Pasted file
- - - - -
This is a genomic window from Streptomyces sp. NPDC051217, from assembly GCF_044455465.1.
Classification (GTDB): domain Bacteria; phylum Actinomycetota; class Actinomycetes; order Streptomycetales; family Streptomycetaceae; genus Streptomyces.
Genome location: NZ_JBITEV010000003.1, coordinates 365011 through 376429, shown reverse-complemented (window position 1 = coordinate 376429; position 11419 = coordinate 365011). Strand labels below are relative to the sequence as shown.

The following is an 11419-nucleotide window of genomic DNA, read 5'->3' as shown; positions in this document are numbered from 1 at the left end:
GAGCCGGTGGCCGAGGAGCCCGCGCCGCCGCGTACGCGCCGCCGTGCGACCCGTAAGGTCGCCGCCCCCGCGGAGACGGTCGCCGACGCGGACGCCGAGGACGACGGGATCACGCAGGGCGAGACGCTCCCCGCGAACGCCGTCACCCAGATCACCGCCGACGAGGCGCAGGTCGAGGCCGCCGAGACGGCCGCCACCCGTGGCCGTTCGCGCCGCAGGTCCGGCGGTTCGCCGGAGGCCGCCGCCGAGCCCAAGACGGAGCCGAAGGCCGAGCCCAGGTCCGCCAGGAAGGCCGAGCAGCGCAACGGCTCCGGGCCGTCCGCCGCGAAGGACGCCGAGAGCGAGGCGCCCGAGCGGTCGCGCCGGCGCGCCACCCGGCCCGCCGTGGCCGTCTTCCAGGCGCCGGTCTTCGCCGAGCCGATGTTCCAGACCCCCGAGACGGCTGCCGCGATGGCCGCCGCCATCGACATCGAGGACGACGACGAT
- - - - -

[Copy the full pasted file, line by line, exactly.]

This is a genomic window from Streptomyces sp. NPDC051217, from assembly GCF_044455465.1.
Classification (GTDB): domain Bacteria; phylum Actinomycetota; class Actinomycetes; order Streptomycetales; family Streptomycetaceae; genus Streptomyces.
Genome location: NZ_JBITEV010000003.1, coordinates 365011 through 376429, shown reverse-complemented (window position 1 = coordinate 376429; position 11419 = coordinate 365011). Strand labels below are relative to the sequence as shown.

The following is an 11419-nucleotide window of genomic DNA, read 5'->3' as shown; positions in this document are numbered from 1 at the left end:
GAGCCGGTGGCCGAGGAGCCCGCGCCGCCGCGTACGCGCCGCCGTGCGACCCGTAAGGTCGCCGCCCCCGCGGAGACGGTCGCCGACGCGGACGCCGAGGACGACGGGATCACGCAGGGCGAGACGCTCCCCGCGAACGCCGTCACCCAGATCACCGCCGACGAGGCGCAGGTCGAGGCCGCCGAGACGGCCGCCACCCGTGGCCGTTCGCGCCGCAGGTCCGGCGGTTCGCCGGAGGCCGCCGCCGAGCCCAAGACGGAGCCGAAGGCCGAGCCCAGGTCCGCCAGGAAGGCCGAGCAGCGCAACGGCTCCGGGCCGTCCGCCGCGAAGGACGCCGAGAGCGAGGCGCCCGAGCGGTCGCGCCGGCGCGCCACCCGGCCCGCCGTGGCCGTCTTCCAGGCGCCGGTCTTCGCCGAGCCGATGTTCCAGACCCCCGAGACGGCTGCCGCGATGGCCGCCGCCATCGACATCGAGGACGACGACGAT